In his Game 1 start, Anibal Sanchez -- who starts tonight for the Tigers -- threw six no-hit innings before being removed in Detroit’s 1-0 victory. He was the first pitcher in postseason history to go at least six innings and be pulled with a no-hitter intact.
He’s also the fourth pitcher in MLB postseason history to go at least six innings without allowing a hit. In two of the others, the pitcher went on to complete the no-hitter (Don Larsen in the 1956 World Series and Roy Halladay in the 2010 NLDS). The third instance was in the 1999 ALDS, when Pedro Martinez threw six hitless innings in relief.
How was Sanchez able to dominate Red Sox hitters? By getting them to chase pitches with two strikes.
Red Sox hitters chased 41 percent of pitches in two-strike counts in Game 1, compared to just 17 percent before two strikes. Seven of his 12 strikeouts came on pitches out of the zone.
It wasn’t just Sanchez flustering Boston hitters in Game 1, but the Tigers bullpen did its part as well, allowing one hit in three shutout innings with no walks and five strikeouts.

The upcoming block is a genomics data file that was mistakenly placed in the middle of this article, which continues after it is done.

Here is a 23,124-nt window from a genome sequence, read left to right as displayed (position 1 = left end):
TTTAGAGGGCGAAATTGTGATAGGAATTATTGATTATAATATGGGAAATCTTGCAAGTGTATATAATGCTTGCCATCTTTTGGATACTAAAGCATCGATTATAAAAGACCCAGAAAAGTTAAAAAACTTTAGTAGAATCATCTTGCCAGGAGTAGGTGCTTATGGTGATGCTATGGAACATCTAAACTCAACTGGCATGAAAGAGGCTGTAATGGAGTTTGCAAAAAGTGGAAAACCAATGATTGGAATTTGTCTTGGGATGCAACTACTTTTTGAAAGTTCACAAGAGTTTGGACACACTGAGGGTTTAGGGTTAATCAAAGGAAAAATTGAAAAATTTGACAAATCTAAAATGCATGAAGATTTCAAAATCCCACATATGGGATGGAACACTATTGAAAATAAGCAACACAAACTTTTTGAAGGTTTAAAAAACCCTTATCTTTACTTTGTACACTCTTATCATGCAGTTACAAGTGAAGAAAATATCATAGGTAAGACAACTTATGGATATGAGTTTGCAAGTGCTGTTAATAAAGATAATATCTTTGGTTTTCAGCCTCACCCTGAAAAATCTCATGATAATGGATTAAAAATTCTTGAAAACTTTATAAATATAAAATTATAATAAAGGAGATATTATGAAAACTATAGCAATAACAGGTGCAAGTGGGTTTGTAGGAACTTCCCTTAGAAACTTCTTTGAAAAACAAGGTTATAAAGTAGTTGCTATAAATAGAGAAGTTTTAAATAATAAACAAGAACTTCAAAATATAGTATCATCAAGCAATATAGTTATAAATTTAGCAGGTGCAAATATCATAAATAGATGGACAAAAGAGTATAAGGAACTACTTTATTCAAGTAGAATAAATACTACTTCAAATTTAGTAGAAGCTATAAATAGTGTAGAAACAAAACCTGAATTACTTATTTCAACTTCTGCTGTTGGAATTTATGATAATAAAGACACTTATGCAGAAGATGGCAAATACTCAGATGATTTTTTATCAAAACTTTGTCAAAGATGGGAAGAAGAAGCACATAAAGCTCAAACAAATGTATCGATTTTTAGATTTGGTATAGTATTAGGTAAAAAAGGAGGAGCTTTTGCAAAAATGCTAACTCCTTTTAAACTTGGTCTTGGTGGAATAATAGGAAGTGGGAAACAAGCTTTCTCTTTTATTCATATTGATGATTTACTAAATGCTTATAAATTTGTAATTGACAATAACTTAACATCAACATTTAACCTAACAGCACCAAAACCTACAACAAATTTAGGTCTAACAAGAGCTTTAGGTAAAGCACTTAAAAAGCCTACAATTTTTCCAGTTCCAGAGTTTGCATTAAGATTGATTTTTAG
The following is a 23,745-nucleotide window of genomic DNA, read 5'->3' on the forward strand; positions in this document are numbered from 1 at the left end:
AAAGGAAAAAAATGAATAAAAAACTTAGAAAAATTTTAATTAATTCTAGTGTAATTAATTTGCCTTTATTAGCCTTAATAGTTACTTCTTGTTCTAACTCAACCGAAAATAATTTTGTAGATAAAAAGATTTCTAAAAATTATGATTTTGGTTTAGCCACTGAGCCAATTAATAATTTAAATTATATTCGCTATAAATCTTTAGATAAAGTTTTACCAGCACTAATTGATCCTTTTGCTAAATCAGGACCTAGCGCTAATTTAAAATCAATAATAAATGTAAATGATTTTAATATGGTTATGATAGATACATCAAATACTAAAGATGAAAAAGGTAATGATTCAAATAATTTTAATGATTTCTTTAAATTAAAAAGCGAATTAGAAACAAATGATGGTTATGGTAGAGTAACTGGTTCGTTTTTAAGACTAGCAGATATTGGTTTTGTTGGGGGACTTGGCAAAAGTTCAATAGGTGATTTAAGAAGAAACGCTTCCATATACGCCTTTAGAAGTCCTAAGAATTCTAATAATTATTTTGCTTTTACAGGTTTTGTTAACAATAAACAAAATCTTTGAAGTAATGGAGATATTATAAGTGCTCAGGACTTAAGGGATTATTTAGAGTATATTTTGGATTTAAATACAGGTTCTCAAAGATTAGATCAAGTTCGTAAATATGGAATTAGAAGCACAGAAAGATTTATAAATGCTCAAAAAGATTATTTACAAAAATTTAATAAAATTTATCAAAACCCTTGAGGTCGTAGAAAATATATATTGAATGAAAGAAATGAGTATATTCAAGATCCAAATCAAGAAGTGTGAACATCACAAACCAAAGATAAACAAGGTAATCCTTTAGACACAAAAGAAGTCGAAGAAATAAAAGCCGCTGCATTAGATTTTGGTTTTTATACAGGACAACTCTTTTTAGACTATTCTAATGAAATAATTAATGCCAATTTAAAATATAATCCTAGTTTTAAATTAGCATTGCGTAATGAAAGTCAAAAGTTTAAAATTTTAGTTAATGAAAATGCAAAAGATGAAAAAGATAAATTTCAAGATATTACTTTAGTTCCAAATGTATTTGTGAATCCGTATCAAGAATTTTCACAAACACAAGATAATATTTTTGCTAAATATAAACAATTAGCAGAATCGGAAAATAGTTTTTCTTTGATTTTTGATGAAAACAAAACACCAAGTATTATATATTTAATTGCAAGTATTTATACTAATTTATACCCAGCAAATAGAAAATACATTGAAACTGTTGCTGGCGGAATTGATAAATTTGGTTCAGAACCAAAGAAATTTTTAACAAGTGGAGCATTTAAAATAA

In the game, Tigers pitchers struck out 17 Red Sox batters, tying the record for most strikeouts by a staff in a nine-inning postseason game.
According to the Elias Sports Bureau, that’s the most strikeouts for a team’s starters in the first four games of any series in postseason history. In addition, that group's total of one run allowed per nine innings pitched (3 R in 27 IP) is the second-lowest for any starting staff through the first four games of a League Championship Series.
The only staff with a better mark in an LCS was... last year’s Tigers, whose staff allowed two runs in the first 27 1/3 innings pitched.
In the two ALCS, those four Tigers starters have combined for a 5-1 record, with a 0.83 ERA, .146 opponents’ batting average and more than 11 strikeouts per 9 innings pitched.